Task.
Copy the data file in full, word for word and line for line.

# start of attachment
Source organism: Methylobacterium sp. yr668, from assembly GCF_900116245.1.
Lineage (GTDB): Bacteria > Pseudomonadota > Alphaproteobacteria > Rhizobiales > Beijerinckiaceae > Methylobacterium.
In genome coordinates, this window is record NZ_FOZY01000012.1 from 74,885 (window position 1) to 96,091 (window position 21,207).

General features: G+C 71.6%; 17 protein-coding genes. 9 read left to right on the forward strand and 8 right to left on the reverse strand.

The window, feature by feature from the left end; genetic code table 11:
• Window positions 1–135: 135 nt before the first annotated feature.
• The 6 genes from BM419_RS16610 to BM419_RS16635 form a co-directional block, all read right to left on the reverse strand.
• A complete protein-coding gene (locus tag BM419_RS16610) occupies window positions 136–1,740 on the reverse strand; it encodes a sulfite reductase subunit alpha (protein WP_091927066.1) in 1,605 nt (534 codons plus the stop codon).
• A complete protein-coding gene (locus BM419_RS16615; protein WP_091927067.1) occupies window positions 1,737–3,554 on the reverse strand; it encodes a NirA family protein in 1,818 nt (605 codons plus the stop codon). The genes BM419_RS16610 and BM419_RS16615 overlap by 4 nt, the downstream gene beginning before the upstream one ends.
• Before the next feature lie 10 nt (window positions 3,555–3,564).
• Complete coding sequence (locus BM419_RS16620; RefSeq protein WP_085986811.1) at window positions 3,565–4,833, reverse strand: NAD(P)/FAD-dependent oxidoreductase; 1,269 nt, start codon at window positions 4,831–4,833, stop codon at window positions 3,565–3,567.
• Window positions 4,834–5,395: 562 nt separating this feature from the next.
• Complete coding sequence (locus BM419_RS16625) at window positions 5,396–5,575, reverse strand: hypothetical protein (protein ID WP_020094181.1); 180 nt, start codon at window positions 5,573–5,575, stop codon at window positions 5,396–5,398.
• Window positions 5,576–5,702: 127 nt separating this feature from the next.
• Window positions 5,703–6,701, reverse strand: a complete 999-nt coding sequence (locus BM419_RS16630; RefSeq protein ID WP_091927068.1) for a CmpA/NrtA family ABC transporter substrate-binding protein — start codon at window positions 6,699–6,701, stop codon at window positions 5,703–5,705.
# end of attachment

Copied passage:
Source organism: Methylobacterium sp. yr668, from assembly GCF_900116245.1.
Lineage (GTDB): Bacteria > Pseudomonadota > Alphaproteobacteria > Rhizobiales > Beijerinckiaceae > Methylobacterium.
In genome coordinates, this window is record NZ_FOZY01000012.1 from 74,885 (window position 1) to 96,091 (window position 21,207).

General features: G+C 71.6%; 17 protein-coding genes. 9 read left to right on the forward strand and 8 right to left on the reverse strand.

The window, feature by feature from the left end; genetic code table 11:
• Window positions 1–135: 135 nt before the first annotated feature.
• The 6 genes from BM419_RS16610 to BM419_RS16635 form a co-directional block, all read right to left on the reverse strand.
• A complete protein-coding gene (locus tag BM419_RS16610) occupies window positions 136–1,740 on the reverse strand; it encodes a sulfite reductase subunit alpha (protein WP_091927066.1) in 1,605 nt (534 codons plus the stop codon).
• A complete protein-coding gene (locus BM419_RS16615; protein WP_091927067.1) occupies window positions 1,737–3,554 on the reverse strand; it encodes a NirA family protein in 1,818 nt (605 codons plus the stop codon). The genes BM419_RS16610 and BM419_RS16615 overlap by 4 nt, the downstream gene beginning before the upstream one ends.
• Before the next feature lie 10 nt (window positions 3,555–3,564).
• Complete coding sequence (locus BM419_RS16620; RefSeq protein WP_085986811.1) at window positions 3,565–4,833, reverse strand: NAD(P)/FAD-dependent oxidoreductase; 1,269 nt, start codon at window positions 4,831–4,833, stop codon at window positions 3,565–3,567.
• Window positions 4,834–5,395: 562 nt separating this feature from the next.
• Complete coding sequence (locus BM419_RS16625) at window positions 5,396–5,575, reverse strand: hypothetical protein (protein ID WP_020094181.1); 180 nt, start codon at window positions 5,573–5,575, stop codon at window positions 5,396–5,398.
• Window positions 5,576–5,702: 127 nt separating this feature from the next.
• Window positions 5,703–6,701, reverse strand: a complete 999-nt coding sequence (locus BM419_RS16630; RefSeq protein ID WP_091927068.1) for a CmpA/NrtA family ABC transporter substrate-binding protein — start codon at window positions 6,699–6,701, stop codon at window positions 5,703–5,705.